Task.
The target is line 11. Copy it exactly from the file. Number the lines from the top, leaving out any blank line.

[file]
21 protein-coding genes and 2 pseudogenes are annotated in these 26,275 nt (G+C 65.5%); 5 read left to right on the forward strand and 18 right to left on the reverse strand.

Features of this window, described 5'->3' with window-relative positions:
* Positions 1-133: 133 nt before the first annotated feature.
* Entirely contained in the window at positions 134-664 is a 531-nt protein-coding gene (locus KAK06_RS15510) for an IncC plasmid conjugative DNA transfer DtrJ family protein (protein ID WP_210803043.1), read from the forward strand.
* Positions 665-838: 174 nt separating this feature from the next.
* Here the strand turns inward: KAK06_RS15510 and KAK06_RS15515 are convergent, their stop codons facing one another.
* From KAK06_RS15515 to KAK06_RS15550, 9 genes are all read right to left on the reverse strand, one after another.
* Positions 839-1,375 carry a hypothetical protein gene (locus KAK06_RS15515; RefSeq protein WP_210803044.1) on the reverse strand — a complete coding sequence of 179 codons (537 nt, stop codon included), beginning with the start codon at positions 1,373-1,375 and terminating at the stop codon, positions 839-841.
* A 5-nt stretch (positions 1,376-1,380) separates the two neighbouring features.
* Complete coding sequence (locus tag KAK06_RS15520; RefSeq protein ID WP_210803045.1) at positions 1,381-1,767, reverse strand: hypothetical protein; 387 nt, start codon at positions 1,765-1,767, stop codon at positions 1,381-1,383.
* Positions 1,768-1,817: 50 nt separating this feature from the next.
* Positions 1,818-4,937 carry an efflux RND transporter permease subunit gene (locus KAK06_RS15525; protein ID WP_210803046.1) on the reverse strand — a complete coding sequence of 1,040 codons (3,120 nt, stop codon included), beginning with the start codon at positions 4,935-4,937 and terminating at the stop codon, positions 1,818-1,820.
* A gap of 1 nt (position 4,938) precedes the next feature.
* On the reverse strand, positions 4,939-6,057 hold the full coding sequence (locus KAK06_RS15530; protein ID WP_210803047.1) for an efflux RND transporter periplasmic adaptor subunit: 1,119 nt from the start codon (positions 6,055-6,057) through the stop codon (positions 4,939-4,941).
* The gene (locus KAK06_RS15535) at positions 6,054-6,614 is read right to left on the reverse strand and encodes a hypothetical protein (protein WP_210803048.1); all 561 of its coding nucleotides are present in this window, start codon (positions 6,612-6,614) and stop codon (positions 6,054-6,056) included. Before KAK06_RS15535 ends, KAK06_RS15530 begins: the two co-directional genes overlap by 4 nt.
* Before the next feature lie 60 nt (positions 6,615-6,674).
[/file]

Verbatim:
* Positions 1,768-1,817: 50 nt separating this feature from the next.